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General News of Wednesday, 11 April 2018

Source: www.ghanaweb.com

Military deal: Defence Minister mistook mercenaries for building contractors – Pratt

Managing Editor of the Insight Newspaper, Kwesi Pratt Jnr. has lambasted the Defence Minister, Dominic Nitiwul for signing an agreement he didn’t understand with the United States of America.

Describing him as an ignorant person who lacks knowledge when it comes to dealings with the US on military matters, Mr. Pratt said the Defence Minister mistook mercenaries for building contractors when it was stipulated in the controversial 2018 Defence Cooperation Agreement (DCA) that they were bringing in contractors into the country.

According to him, the word ‘contractors’ used in the GH-US military agreement meant mercenaries as that is the specified term used for their operations, so was surprised the Defence Minister misunderstood the whole thing thinking it was about building contractors who will build schools, hospitals or perhaps roads when the deal is signed.

“I listened to the Minister of Defence, the second day that this story broke and here is our Minister of Defence actually on Joy FM busily insisting that the contractors we’re bringing into this country, who would enjoy diplomatic immunities and all of that are actually contractors who are coming to build gutters and schools and so on”, he said.

“And I said my goodness! This is your Defence Minister. I mean look, let’s be serious. The Defence Minister has not been reading the international media, he’s not been listening to radio, he doesn’t know that when the US army talks about contractors, sometimes they’re talking about mercenaries. Has he never heard about Blackwater in Iraq? Blackwater, he hasn’t heard the Blackwater? They were actually engaged in combat in Iraq. He hasn’t heard about what defence contractors have done in Afghanistan and other places, he doesn’t know?” he wondered how a Defence Minister had no idea what ‘contractor’ meant as used by the US.

He further questioned the competence of Dominic Nitiwul as the Defence Minister saying “So if this is the man who is negotiating on our behalf, who doesn’t know what the term contractor means, what would he not sign? He will sign anything and indeed he has signed anything and that is why we are here”.

Speaking at a public lecture on “Ghana’s dark days reincarnated”, Kwesi Pratt Jnr. marvelled at how some government officials in the Akufo-Addo-led government do not understand English and refuse to learn on a daily basis. Mr. Pratt advised them to go back for their fees from the school they attended because their English teachers were so bad and taught them nothing.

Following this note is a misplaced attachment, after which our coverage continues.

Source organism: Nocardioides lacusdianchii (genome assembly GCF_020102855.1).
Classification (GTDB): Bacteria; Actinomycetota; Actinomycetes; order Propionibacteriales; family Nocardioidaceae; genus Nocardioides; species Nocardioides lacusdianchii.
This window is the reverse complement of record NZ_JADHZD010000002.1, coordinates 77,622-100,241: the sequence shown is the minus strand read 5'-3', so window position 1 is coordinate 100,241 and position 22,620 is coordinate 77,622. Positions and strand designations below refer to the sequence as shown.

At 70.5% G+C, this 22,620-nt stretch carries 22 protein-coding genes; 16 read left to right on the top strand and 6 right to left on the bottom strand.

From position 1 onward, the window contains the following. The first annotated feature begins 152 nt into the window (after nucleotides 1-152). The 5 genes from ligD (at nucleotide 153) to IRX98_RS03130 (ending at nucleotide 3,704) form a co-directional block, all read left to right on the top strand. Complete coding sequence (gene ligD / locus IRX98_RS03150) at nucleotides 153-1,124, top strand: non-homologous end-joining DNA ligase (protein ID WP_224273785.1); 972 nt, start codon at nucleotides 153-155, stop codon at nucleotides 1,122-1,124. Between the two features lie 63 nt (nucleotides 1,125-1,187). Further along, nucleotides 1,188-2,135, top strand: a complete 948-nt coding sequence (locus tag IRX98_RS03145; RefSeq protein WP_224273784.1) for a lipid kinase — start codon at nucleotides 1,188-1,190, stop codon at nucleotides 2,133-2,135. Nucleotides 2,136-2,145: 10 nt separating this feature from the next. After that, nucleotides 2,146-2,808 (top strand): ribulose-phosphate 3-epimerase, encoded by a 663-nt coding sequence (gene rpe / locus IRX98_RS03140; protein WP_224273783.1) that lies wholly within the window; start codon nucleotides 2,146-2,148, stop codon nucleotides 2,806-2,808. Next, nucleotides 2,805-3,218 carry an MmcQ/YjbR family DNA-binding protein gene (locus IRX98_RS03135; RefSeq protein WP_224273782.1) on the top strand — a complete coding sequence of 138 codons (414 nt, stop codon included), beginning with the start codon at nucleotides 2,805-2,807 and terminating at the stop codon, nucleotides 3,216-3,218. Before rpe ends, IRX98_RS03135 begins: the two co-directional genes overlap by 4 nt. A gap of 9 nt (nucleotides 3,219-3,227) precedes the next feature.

“Now we have some strange government officials in this country and I have said on another forum that some of our officials, really if they had English teachers, I think they have to go back for their fees. Because if you listen to them, you begin to wonder how they understand what is happening and so on”, he said.



President Akufo-Addo in a national address on the GH-US military agreement said: “in consideration of the realities of our circumstances and the challenges to the peace in our region in our time, we have deemed it prudent to continue the Co-operation Agreement with the United States of America.”

He was confident that the US-Ghana Military Co-operation Agreement “will help enhance our defence capability, and offer an important layer of support in our common effort to protect the peace in our region.”

As part of the agreement, the United States of America’s government will be spending $20million in training and supplying equipment for the Ghana Armed Forces (GAF).

Ghana has also agreed to bear the cost and take primary responsibility for securing US military facilities in the country.

Critics, however, hold the opinion that Ghana’s sovereignty is at stake as the deal provides fertile grounds for the establishment of a base by the US, but President Akufo-Addo insists the agreement will benefit the country.



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